The best way to make GW known for top-notch teaching is for the University to value professors’ individual areas of interest and let them structure courses around it.
April 14, 2014
Volume 110, Issue 33
Stories from the April 14, 2014 issue of the GW Hatchet. View a PDF version of this issue.
The woman who the Washington City Paper called an “empty suit” does not look ready to tackle the city’s lack of affordable housing and failing public school system.
GW will use the 10-page survey on sexual harassment, stalking and dating violence to help mold resources for victims of those crimes. The effort to better understand sexual crimes on campus is part of GW’s recent campaign to encourage students to come forward about sexual assault and prevent future incidents.
GW will rely on new online degree programs to make up for the loss of tuition revenue from fewer students seeking graduate degrees.
The Charles Koch Foundation donated more than $100,000 to support research fellowships in the GW School of Business and to the University’s policy center in 2012, marking one of the largest donations to a university that the billionaire-backed organization gave that year.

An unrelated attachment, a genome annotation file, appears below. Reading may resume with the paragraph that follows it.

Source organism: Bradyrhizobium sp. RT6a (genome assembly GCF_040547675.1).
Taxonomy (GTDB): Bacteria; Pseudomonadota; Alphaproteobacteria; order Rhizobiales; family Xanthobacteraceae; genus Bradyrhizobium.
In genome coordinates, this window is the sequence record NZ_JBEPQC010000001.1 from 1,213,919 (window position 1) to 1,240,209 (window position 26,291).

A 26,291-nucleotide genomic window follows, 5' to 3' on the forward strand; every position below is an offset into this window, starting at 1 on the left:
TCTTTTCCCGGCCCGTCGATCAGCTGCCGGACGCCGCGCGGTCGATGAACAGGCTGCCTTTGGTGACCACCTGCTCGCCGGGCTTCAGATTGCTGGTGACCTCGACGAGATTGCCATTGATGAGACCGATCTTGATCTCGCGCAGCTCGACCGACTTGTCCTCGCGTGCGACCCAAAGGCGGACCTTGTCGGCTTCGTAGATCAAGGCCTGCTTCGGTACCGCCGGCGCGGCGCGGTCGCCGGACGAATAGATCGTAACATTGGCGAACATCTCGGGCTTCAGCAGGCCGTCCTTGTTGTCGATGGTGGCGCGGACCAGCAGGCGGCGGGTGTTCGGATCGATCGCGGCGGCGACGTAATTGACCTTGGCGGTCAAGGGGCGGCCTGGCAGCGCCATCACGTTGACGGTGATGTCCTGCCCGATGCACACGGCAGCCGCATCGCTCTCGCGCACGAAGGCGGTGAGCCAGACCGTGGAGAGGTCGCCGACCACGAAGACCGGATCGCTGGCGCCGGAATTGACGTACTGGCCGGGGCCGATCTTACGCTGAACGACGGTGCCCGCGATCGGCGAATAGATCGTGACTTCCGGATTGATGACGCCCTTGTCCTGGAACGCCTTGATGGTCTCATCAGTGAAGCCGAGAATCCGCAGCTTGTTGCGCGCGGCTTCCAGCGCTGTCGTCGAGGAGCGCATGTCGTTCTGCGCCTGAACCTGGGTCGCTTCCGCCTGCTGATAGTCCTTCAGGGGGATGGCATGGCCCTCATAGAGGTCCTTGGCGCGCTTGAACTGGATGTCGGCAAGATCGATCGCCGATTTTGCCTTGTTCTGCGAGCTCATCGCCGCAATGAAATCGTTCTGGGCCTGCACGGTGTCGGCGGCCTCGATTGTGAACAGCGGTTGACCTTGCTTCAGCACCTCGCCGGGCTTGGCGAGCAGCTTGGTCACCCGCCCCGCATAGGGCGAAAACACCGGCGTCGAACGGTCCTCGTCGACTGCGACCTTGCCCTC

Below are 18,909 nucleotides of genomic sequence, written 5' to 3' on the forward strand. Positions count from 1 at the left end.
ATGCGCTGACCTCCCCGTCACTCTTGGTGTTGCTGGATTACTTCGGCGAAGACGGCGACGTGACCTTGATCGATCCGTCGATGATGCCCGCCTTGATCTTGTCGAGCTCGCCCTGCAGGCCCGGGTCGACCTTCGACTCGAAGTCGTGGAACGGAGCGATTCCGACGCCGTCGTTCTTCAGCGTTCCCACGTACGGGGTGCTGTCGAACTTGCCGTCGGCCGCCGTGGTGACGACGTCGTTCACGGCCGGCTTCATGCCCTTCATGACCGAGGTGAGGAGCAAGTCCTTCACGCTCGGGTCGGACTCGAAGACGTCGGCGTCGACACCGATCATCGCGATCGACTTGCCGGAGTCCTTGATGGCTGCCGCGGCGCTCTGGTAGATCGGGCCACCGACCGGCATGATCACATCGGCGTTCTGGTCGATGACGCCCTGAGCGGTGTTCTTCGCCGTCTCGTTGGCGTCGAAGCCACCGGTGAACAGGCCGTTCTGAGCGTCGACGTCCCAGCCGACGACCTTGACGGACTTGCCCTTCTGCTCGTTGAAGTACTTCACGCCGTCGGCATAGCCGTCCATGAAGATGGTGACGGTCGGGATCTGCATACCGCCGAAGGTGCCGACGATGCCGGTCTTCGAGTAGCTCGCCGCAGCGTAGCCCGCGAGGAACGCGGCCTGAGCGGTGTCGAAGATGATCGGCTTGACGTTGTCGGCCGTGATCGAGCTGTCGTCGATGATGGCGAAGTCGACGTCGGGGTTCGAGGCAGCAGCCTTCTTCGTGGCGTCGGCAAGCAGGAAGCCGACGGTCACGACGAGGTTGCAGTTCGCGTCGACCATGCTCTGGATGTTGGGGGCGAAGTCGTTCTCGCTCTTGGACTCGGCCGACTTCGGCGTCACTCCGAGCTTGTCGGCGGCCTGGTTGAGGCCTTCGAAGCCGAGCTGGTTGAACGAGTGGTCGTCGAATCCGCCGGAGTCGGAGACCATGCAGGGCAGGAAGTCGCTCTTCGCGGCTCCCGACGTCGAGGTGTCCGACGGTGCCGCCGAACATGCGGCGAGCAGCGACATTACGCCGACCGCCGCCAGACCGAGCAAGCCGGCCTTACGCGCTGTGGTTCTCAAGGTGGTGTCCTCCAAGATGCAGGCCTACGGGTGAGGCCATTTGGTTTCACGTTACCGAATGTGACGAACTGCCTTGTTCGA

Big questions remain in GW’s negotiations with the Corcoran Gallery of Art and its design college as talks between the schools are delayed until April.
Carolyn remembers her friend walking into her room in Thurston Hall one night in September with $200 in cash and a few local pot dealers’ phone numbers – both courtesy of a man she met through a website called SeekingArrangement.
GW won the first two games of the series – the first after a late six-run burst and the second in a traditional pitchers’ duel in which sophomore Jacob Williams allowed just two hits through eight innings.
Counseling will become a permanent fixture of the Mount Vernon Campus next fall, officials announced Monday, as part of an effort to bolster mental health services for a campus where three students have died in three months.
It took months for junior Silvia Zenteno to feel comfortable talking about her rape and she never reported it to police, but this winter she spoke in front of the D.C. Council to advocate for a sweeping sexual assault bill in the hopes that a fear of MPD will no longer keep victims from reporting their attacks.